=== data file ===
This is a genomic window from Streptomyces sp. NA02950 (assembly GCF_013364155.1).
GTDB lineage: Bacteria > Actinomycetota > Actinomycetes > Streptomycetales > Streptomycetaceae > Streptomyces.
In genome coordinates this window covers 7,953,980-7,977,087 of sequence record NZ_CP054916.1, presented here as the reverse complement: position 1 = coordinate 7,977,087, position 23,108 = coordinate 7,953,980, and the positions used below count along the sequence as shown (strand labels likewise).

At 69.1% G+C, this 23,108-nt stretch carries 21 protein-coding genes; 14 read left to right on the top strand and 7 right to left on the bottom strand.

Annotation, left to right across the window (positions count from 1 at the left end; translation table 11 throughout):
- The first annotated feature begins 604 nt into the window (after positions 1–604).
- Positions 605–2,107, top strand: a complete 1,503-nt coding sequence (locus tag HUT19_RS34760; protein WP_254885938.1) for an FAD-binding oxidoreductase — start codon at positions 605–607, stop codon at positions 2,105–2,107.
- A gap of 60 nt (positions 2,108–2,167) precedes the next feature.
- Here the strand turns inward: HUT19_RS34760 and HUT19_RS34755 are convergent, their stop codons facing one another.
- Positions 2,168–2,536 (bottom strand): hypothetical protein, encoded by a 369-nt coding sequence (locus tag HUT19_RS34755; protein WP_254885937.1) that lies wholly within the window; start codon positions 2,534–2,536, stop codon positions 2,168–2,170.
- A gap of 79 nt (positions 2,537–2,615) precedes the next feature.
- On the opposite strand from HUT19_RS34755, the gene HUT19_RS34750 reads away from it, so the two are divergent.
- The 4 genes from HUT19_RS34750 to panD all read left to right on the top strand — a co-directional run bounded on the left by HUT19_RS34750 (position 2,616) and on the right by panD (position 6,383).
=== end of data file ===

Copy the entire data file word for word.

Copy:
This is a genomic window from Streptomyces sp. NA02950 (assembly GCF_013364155.1).
GTDB lineage: Bacteria > Actinomycetota > Actinomycetes > Streptomycetales > Streptomycetaceae > Streptomyces.
In genome coordinates this window covers 7,953,980-7,977,087 of sequence record NZ_CP054916.1, presented here as the reverse complement: position 1 = coordinate 7,977,087, position 23,108 = coordinate 7,953,980, and the positions used below count along the sequence as shown (strand labels likewise).

At 69.1% G+C, this 23,108-nt stretch carries 21 protein-coding genes; 14 read left to right on the top strand and 7 right to left on the bottom strand.

Annotation, left to right across the window (positions count from 1 at the left end; translation table 11 throughout):
- The first annotated feature begins 604 nt into the window (after positions 1–604).
- Positions 605–2,107, top strand: a complete 1,503-nt coding sequence (locus tag HUT19_RS34760; protein WP_254885938.1) for an FAD-binding oxidoreductase — start codon at positions 605–607, stop codon at positions 2,105–2,107.
- A gap of 60 nt (positions 2,108–2,167) precedes the next feature.
- Here the strand turns inward: HUT19_RS34760 and HUT19_RS34755 are convergent, their stop codons facing one another.
- Positions 2,168–2,536 (bottom strand): hypothetical protein, encoded by a 369-nt coding sequence (locus tag HUT19_RS34755; protein WP_254885937.1) that lies wholly within the window; start codon positions 2,534–2,536, stop codon positions 2,168–2,170.
- A gap of 79 nt (positions 2,537–2,615) precedes the next feature.
- On the opposite strand from HUT19_RS34755, the gene HUT19_RS34750 reads away from it, so the two are divergent.
- The 4 genes from HUT19_RS34750 to panD all read left to right on the top strand — a co-directional run bounded on the left by HUT19_RS34750 (position 2,616) and on the right by panD (position 6,383).